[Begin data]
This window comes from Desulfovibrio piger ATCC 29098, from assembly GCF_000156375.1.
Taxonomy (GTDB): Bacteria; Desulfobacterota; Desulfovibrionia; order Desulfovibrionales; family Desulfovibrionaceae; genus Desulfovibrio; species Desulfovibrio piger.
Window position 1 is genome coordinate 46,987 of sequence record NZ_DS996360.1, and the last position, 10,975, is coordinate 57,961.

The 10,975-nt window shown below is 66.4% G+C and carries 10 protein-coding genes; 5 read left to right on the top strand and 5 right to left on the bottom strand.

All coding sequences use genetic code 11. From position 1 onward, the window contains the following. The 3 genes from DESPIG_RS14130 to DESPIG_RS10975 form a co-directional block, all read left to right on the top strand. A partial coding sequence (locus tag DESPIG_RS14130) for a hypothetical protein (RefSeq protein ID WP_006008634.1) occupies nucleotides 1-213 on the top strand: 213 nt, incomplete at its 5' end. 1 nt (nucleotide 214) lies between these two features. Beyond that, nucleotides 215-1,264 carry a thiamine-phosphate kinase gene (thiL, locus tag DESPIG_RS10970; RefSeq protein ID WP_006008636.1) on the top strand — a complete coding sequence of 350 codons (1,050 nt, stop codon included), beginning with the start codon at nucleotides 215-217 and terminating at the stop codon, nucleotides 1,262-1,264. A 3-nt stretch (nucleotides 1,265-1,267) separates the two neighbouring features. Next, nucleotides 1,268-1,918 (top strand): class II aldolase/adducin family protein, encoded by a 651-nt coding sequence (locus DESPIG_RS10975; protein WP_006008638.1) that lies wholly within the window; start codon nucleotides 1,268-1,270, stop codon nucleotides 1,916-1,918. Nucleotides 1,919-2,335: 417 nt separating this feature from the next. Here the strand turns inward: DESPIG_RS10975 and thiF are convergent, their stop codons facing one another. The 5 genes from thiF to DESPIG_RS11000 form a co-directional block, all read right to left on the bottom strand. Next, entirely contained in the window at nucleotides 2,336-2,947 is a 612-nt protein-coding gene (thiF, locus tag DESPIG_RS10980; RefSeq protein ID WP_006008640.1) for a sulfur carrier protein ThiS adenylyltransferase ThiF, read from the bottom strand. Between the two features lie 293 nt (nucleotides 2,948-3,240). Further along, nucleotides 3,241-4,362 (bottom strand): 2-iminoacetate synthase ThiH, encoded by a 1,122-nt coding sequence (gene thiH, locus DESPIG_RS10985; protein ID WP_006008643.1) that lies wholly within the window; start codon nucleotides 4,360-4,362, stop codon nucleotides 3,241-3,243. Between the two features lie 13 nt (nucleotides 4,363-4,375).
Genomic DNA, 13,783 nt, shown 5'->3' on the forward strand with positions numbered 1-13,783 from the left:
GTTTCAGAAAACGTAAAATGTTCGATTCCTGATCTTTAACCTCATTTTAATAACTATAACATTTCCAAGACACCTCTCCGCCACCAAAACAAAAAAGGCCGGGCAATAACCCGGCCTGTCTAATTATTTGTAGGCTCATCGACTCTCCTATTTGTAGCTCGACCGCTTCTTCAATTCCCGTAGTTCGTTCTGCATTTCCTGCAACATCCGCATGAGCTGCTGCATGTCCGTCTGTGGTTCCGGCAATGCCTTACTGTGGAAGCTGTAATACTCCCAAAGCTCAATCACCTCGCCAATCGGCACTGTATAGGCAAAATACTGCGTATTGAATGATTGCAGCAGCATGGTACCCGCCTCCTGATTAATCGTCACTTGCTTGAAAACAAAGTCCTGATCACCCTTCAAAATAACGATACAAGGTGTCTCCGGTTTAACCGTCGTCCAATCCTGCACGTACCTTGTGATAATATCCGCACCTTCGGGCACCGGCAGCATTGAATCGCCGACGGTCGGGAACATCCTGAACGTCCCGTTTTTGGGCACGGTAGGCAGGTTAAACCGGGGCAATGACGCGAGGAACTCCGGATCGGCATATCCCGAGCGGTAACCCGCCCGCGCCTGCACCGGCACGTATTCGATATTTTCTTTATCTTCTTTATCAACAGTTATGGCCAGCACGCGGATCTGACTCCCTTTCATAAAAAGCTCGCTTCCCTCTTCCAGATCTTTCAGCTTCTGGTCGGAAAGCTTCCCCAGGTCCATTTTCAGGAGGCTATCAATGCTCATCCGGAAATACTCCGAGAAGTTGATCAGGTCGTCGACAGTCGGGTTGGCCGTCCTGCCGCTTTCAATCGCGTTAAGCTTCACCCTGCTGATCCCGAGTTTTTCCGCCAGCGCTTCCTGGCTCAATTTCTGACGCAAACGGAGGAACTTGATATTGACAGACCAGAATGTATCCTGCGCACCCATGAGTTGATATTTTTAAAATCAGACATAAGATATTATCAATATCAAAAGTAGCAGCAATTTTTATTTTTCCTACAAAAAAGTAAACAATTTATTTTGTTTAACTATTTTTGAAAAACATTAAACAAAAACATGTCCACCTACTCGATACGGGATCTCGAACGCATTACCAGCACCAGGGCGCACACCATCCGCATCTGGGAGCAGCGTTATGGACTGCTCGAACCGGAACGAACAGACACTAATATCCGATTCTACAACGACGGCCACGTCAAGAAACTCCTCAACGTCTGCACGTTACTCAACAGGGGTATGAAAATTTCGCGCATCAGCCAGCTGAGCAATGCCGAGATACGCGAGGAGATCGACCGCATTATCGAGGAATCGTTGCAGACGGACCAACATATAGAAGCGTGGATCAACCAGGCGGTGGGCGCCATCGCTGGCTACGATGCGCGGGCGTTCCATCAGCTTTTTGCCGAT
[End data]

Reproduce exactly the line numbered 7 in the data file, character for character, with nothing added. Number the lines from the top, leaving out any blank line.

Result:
GTTTCAGAAAACGTAAAATGTTCGATTCCTGATCTTTAACCTCATTTTAATAACTATAACATTTCCAAGACACCTCTCCGCCACCAAAACAAAAAAGGCCGGGCAATAACCCGGCCTGTCTAATTATTTGTAGGCTCATCGACTCTCCTATTTGTAGCTCGACCGCTTCTTCAATTCCCGTAGTTCGTTCTGCATTTCCTGCAACATCCGCATGAGCTGCTGCATGTCCGTCTGTGGTTCCGGCAATGCCTTACTGTGGAAGCTGTAATACTCCCAAAGCTCAATCACCTCGCCAATCGGCACTGTATAGGCAAAATACTGCGTATTGAATGATTGCAGCAGCATGGTACCCGCCTCCTGATTAATCGTCACTTGCTTGAAAACAAAGTCCTGATCACCCTTCAAAATAACGATACAAGGTGTCTCCGGTTTAACCGTCGTCCAATCCTGCACGTACCTTGTGATAATATCCGCACCTTCGGGCACCGGCAGCATTGAATCGCCGACGGTCGGGAACATCCTGAACGTCCCGTTTTTGGGCACGGTAGGCAGGTTAAACCGGGGCAATGACGCGAGGAACTCCGGATCGGCATATCCCGAGCGGTAACCCGCCCGCGCCTGCACCGGCACGTATTCGATATTTTCTTTATCTTCTTTATCAACAGTTATGGCCAGCACGCGGATCTGACTCCCTTTCATAAAAAGCTCGCTTCCCTCTTCCAGATCTTTCAGCTTCTGGTCGGAAAGCTTCCCCAGGTCCATTTTCAGGAGGCTATCAATGCTCATCCGGAAATACTCCGAGAAGTTGATCAGGTCGTCGACAGTCGGGTTGGCCGTCCTGCCGCTTTCAATCGCGTTAAGCTTCACCCTGCTGATCCCGAGTTTTTCCGCCAGCGCTTCCTGGCTCAATTTCTGACGCAAACGGAGGAACTTGATATTGACAGACCAGAATGTATCCTGCGCACCCATGAGTTGATATTTTTAAAATCAGACATAAGATATTATCAATATCAAAAGTAGCAGCAATTTTTATTTTTCCTACAAAAAAGTAAACAATTTATTTTGTTTAACTATTTTTGAAAAACATTAAACAAAAACATGTCCACCTACTCGATACGGGATCTCGAACGCATTACCAGCACCAGGGCGCACACCATCCGCATCTGGGAGCAGCGTTATGGACTGCTCGAACCGGAACGAACAGACACTAATATCCGATTCTACAACGACGGCCACGTCAAGAAACTCCTCAACGTCTGCACGTTACTCAACAGGGGTATGAAAATTTCGCGCATCAGCCAGCTGAGCAATGCCGAGATACGCGAGGAGATCGACCGCATTATCGAGGAATCGTTGCAGACGGACCAACATATAGAAGCGTGGATCAACCAGGCGGTGGGCGCCATCGCTGGCTACGATGCGCGGGCGTTCCATCAGCTTTTTGCCGAT